Feds sue to close Massey mine in Kentucky

The Associated Press
Wednesday, November 3, 2010; 6:23 PM

CHARLESTON, W.Va. -- The U.S. Department of Labor filed an unprecedented federal lawsuit Wednesday seeking to close a mine operated by troubled coal producer Massey Energy Co. for continually violating safety laws.

The Labor Department has never sought an injunction to protect coal miners before, but is considering several more lawsuits, Patricia Smith, the agency's solicitor, said during a conference call.

Wednesday's lawsuit marks the latest step by the Labor Department's Mine Safety and Health Administration to crack down on dangerous mines. Massey has 21 days to respond.

The agency has been targeting mines with poor safety records since an explosion killed 29 miners at Massey's Upper Big Branch mine in West Virginia on April 5. The blast was the deadliest at a U.S. coal mine in 40 years and is the subject of criminal and civil investigations.

The lawsuit seeks to close Massey subsidiary Freedom Energy's Mine No. 1 in Pike County, Ky., until the company fixes violations and comes up with a way to prevent them in the future. The lawsuit asks that employees continue to be paid while the mine is offline .

"This is the mine that we believe is one accident away from a possible tragedy," Smith said.

MSHA said it has issued more than 2,000 citations and orders closing sections of the mine since July 2008 and injuries have been rising, though Smith said the government doesn't trust Massey's figures.

"We're not just looking at the injury rates, especially in this situation. My understanding is that Massey reported to its own shareholders that it underreports injury rates by approximately 37 percent," she said.

In documents filed with the lawsuit, MSHA officials describe Freedom as a mine fraught with hazards ranging from crumbling rock ceilings to piles of combustible coal dust and poor ventilation.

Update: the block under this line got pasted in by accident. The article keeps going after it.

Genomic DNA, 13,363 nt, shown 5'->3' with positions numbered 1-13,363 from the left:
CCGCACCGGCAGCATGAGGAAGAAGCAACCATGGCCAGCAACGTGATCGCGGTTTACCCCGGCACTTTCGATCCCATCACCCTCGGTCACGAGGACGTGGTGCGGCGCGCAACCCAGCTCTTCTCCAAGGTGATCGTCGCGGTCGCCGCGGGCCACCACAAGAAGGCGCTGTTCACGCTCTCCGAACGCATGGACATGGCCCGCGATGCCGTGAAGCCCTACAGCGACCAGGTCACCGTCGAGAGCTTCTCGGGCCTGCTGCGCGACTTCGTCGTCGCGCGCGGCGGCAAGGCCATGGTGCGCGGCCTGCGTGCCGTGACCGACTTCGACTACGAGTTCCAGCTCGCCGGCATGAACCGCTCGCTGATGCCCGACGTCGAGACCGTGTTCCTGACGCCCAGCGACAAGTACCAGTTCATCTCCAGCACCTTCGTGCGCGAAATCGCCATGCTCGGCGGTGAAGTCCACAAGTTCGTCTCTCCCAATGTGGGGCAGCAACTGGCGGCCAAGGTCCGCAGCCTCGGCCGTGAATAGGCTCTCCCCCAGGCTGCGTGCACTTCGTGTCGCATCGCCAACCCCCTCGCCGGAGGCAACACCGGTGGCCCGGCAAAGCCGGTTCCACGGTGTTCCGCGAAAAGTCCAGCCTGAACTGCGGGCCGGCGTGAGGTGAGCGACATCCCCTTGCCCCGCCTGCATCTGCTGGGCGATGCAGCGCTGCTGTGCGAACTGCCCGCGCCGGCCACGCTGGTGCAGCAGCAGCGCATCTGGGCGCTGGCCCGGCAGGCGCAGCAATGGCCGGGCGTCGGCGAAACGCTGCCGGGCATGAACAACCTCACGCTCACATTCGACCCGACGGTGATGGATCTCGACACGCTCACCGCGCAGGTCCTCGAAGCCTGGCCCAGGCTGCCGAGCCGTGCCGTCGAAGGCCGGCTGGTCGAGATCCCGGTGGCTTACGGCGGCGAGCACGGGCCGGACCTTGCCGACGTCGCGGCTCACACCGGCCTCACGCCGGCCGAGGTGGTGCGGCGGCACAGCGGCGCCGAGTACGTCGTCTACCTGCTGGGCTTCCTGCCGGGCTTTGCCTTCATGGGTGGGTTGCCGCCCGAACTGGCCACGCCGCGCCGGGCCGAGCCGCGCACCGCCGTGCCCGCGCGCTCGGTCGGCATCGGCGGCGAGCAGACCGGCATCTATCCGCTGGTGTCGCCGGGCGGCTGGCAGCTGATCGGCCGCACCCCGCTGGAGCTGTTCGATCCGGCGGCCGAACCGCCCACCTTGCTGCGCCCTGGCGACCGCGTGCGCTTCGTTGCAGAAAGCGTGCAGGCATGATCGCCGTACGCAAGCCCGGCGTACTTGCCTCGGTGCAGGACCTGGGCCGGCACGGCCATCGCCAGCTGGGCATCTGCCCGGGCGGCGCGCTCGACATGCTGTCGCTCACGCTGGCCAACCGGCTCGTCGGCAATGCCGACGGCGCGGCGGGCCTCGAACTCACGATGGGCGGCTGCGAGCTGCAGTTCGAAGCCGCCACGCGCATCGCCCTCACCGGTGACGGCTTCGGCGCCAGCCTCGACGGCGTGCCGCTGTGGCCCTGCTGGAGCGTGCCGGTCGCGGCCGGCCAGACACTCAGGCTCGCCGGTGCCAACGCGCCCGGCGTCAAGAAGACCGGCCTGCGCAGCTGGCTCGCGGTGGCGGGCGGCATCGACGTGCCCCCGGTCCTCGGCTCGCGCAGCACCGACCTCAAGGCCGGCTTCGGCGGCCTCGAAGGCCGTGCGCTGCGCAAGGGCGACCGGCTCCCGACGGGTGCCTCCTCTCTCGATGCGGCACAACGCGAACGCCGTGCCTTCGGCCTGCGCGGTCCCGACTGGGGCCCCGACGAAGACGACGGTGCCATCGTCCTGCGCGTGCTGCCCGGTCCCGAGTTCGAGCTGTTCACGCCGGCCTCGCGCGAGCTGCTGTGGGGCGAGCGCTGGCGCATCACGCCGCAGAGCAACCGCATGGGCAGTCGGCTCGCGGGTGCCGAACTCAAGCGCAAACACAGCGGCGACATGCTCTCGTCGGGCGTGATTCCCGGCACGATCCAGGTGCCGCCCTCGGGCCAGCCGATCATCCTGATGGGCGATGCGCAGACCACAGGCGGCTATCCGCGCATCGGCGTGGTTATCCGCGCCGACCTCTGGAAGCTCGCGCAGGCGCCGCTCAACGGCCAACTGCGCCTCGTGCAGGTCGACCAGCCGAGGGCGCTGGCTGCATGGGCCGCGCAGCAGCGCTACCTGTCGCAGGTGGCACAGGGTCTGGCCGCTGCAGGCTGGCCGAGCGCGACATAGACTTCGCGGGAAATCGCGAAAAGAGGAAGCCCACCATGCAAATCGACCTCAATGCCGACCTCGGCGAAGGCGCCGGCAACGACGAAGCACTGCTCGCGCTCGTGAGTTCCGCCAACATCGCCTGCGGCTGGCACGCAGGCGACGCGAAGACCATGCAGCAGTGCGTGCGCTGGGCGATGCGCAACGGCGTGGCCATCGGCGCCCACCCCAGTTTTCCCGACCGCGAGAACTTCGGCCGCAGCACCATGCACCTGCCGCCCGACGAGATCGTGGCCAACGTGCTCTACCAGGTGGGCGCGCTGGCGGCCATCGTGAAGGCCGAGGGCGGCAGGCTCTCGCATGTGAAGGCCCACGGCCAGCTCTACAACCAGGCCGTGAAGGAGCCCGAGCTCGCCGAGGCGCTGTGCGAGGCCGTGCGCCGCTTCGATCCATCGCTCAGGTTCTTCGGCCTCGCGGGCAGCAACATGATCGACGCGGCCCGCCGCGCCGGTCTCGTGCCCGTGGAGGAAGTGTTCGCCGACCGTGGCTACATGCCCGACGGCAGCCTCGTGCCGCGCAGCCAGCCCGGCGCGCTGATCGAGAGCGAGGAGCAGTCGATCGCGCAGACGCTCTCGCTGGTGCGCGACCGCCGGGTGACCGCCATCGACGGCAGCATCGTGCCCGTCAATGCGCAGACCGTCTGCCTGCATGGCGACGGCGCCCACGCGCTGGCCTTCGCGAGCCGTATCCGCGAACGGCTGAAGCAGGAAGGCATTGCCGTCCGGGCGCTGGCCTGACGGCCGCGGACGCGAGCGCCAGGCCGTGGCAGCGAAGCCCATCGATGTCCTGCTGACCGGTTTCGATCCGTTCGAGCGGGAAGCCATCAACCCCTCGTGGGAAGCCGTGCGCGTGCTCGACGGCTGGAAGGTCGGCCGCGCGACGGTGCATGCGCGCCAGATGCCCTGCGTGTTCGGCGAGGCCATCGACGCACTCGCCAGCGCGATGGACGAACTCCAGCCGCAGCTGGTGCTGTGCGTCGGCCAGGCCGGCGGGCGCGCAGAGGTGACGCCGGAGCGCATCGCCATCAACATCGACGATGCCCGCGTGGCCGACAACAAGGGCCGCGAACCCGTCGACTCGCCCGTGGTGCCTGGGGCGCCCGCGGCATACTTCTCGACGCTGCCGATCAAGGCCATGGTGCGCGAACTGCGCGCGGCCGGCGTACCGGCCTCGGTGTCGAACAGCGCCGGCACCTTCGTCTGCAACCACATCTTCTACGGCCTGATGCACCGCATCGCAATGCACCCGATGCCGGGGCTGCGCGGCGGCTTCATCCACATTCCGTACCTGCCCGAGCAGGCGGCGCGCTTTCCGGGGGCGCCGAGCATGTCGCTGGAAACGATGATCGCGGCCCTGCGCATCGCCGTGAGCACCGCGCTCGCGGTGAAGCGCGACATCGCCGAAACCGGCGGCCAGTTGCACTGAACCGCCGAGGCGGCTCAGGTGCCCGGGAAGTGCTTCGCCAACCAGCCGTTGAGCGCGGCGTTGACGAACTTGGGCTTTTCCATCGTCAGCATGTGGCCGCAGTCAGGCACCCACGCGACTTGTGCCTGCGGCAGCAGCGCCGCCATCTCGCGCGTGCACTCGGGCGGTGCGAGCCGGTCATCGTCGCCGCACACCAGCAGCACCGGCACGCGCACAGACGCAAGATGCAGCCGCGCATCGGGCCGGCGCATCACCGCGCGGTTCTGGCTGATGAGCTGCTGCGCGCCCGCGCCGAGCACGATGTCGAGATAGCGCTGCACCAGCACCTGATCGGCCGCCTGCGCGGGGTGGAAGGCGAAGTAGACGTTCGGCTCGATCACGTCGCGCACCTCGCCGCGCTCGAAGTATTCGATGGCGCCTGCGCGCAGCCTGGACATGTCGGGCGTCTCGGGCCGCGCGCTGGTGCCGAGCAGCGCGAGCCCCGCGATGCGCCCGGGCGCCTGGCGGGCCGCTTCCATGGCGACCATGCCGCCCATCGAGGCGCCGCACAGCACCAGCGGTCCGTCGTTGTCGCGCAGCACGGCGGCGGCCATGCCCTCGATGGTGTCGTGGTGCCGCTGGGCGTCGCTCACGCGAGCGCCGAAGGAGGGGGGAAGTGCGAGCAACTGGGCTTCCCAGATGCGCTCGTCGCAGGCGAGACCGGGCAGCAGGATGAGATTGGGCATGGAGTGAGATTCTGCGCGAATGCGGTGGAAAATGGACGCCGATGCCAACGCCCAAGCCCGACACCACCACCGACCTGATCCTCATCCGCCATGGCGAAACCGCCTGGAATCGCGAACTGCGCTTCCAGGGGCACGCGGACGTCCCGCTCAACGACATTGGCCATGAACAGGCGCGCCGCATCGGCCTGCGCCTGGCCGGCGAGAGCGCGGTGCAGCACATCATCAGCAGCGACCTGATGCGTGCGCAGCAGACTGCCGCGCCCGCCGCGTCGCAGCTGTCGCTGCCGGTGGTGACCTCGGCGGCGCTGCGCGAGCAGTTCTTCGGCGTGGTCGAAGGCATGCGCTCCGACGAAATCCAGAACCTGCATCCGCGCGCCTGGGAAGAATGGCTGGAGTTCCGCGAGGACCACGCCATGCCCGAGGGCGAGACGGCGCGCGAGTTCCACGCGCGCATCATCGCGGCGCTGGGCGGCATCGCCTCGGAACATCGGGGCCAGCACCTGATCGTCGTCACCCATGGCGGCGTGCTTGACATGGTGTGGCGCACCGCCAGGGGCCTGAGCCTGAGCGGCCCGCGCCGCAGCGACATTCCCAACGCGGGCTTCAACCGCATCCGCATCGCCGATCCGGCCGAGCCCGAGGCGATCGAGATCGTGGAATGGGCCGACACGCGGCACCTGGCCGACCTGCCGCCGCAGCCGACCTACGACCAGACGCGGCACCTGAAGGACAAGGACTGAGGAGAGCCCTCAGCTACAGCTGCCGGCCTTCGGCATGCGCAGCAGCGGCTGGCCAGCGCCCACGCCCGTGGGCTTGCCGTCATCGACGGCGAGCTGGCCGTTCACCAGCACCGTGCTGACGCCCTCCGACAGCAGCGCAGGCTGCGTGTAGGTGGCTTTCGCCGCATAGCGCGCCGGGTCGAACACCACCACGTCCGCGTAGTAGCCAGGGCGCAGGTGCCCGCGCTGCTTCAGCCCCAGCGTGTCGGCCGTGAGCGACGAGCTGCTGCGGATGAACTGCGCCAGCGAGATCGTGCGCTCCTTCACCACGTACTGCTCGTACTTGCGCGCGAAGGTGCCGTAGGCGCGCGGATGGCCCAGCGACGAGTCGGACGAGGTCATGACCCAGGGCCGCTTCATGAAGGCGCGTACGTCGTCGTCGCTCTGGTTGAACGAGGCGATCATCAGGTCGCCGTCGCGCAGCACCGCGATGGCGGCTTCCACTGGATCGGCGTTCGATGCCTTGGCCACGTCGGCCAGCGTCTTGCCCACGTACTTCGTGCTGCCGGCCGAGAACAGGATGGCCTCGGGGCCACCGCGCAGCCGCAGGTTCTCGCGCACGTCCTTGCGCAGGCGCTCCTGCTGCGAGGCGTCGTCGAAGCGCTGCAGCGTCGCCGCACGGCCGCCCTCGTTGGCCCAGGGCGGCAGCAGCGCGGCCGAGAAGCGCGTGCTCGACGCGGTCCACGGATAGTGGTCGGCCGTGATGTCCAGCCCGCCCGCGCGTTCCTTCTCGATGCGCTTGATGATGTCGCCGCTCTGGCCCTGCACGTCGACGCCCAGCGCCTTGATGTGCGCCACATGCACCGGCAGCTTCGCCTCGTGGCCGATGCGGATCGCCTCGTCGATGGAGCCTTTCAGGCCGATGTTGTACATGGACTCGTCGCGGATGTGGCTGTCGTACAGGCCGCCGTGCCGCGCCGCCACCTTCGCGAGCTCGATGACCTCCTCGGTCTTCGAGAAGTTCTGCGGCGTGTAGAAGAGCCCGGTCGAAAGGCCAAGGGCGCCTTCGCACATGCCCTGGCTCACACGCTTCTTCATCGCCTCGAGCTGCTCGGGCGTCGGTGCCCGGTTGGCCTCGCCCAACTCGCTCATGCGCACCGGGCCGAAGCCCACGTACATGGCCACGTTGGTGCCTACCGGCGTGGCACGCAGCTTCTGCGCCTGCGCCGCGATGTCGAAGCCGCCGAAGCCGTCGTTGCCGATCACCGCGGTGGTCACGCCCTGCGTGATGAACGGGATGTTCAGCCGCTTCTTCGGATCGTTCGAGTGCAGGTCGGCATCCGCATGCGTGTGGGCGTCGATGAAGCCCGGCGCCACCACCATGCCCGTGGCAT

"MSHA has attempted to reason with the operator," David Ison, a regional MSHA official, wrote in one document. "The conditions at this mine are the result of a total disregard for basic mine maintenance and safety."

In February, MSHA found an improperly hung ventilation curtain was allowing methane to accumulate. The gas eventually hit 13 percent of the atmosphere in part of the mine - well within the explosive range of 5 percent to 15 percent.

"It is my belief that the levels of methane that occurred on February 4, 2010 may occur at any time in this mine if the operator does not pay close attention to ventilation issues," MSHA official Stevie Justice wrote in another document. "If the methane reaches explosive levels even occasionally, there is grave risk of an explosion to the miners working at the mine."

MSHA suspects methane and loose coal dust - another problem the agency says it finds regularly at Freedom - caused the Upper Big Branch explosion.

"Massey does not believe the mine is unsafe," the company said. "The operation has struggled to comply with newer MSHA standards. The company has recently focused additional scrutiny on the operation, including a personal visit by Chairman and CEO Don Blankenship."

However, Massey said Freedom is one of several mines in West Virginia, Kentucky and Virginia that it may close because they're simply too large to maintain properly. "Every effort will be made to reassign the miners to nearby locations," the company said.

Smith said the problems at Freedom run far deeper than failing to keep up with repairs in a big, aging mine.

"We actually compared this mine to two other mines of similar composition and size," she said. "Those mines have much better safety records that this mine ... It's not just a maintenance issue."

The citations and orders accuse Freedom of violating critical safety standards covering ventilation, roof supports, fire hazards and mandatory safety inspections, MSHA said.

"All of the conditions regularly cited by MSHA at Freedom Energy are of the type that result in fatal accidents," MSHA official Danny Deel wrote

Smith estimated Massey could fix the mine in a matter of weeks.

"That really depends upon how much cooperation we get," she said.

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